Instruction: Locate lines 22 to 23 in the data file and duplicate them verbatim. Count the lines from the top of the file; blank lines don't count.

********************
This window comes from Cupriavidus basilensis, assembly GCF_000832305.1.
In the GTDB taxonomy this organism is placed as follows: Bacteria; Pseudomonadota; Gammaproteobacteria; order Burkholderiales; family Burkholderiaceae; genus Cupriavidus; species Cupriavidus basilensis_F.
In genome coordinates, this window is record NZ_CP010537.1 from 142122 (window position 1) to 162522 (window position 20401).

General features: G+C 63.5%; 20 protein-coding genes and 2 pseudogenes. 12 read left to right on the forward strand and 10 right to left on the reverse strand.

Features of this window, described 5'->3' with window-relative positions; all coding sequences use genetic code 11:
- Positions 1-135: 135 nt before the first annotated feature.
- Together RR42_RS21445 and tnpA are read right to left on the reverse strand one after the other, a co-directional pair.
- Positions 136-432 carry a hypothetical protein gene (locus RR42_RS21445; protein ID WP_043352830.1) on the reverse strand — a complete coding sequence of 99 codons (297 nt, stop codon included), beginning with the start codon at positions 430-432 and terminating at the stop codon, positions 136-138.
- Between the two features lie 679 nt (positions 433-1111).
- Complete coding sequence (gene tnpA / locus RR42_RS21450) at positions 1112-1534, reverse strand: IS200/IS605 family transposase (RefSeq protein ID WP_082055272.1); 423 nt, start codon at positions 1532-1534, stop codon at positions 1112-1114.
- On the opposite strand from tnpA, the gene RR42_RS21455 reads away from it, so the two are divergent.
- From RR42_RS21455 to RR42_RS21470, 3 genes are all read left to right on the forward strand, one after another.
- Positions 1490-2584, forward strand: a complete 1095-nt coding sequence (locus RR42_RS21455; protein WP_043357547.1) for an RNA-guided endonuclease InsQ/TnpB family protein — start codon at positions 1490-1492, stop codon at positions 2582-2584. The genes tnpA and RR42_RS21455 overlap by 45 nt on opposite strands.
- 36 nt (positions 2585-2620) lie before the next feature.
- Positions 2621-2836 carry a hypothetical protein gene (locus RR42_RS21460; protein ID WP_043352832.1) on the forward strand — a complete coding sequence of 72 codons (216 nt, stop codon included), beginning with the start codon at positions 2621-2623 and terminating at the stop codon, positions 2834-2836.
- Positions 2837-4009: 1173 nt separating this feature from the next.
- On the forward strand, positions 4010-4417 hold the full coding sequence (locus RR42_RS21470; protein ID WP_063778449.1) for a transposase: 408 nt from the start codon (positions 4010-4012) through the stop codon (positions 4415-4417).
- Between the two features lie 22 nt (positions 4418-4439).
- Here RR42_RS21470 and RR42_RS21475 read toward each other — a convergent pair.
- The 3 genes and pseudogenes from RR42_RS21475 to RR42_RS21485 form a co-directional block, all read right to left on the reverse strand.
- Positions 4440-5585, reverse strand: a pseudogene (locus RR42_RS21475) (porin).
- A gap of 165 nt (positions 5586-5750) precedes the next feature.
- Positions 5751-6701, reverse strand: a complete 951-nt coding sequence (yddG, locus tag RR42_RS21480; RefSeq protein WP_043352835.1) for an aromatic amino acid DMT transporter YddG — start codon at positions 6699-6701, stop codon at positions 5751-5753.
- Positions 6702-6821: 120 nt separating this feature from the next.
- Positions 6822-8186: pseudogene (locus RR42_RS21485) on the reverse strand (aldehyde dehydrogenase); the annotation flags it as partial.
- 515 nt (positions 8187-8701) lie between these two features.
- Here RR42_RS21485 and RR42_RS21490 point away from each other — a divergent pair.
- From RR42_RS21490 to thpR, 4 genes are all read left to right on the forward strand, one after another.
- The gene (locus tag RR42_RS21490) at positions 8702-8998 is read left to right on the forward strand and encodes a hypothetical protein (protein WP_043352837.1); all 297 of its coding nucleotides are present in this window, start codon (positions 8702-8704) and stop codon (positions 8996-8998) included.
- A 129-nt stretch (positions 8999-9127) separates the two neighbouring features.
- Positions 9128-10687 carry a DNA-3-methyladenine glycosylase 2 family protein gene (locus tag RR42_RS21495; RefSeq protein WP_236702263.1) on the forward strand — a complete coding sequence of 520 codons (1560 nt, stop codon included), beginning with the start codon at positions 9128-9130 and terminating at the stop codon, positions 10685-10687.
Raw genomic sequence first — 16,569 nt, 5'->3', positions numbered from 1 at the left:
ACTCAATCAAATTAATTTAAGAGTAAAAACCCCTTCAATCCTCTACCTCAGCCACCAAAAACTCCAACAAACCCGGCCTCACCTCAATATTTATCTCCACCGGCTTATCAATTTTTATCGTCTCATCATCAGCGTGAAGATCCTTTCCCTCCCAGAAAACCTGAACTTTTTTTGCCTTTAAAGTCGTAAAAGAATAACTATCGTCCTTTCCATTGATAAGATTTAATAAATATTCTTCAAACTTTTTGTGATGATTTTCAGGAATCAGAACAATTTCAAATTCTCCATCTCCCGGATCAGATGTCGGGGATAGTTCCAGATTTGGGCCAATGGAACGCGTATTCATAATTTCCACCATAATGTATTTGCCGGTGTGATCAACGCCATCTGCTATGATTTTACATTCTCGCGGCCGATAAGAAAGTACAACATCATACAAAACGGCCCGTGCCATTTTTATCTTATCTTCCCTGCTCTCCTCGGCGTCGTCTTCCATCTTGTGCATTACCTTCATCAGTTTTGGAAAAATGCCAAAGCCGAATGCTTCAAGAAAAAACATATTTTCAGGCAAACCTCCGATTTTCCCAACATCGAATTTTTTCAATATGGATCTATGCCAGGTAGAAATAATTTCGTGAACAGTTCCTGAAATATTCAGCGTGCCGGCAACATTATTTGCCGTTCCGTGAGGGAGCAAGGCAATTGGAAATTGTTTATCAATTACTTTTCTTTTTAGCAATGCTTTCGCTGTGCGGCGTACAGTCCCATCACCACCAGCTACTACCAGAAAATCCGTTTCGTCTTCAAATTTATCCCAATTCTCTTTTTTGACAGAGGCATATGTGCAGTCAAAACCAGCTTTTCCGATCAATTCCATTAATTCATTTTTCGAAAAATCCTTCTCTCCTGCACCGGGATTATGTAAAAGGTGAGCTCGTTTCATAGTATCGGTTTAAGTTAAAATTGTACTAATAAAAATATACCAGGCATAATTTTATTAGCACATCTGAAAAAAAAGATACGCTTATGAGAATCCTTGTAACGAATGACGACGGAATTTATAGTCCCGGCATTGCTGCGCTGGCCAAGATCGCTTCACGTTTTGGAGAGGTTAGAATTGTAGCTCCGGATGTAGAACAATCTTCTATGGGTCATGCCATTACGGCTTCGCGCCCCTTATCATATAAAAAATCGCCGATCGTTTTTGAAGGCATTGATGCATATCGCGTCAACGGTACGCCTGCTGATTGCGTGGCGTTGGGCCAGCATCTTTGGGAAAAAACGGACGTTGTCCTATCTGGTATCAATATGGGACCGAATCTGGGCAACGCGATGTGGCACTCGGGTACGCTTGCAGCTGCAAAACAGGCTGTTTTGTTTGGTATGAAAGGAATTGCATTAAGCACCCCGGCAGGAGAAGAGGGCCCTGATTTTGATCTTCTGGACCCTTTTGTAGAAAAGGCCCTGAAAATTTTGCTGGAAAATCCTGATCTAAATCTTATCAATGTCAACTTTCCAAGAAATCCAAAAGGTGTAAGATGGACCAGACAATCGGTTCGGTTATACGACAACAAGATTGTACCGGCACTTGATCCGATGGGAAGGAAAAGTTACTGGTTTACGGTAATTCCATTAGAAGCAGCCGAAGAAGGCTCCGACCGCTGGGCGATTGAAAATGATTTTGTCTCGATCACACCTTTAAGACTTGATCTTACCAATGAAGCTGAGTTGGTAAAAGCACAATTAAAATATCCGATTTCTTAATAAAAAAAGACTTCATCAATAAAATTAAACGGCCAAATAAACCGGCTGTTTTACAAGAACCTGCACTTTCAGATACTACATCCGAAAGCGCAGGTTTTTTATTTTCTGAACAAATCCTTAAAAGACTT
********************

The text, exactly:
- A gap of 165 nt (positions 5586-5750) precedes the next feature.
- Positions 5751-6701, reverse strand: a complete 951-nt coding sequence (yddG, locus tag RR42_RS21480; RefSeq protein WP_043352835.1) for an aromatic amino acid DMT transporter YddG — start codon at positions 6699-6701, stop codon at positions 5751-5753.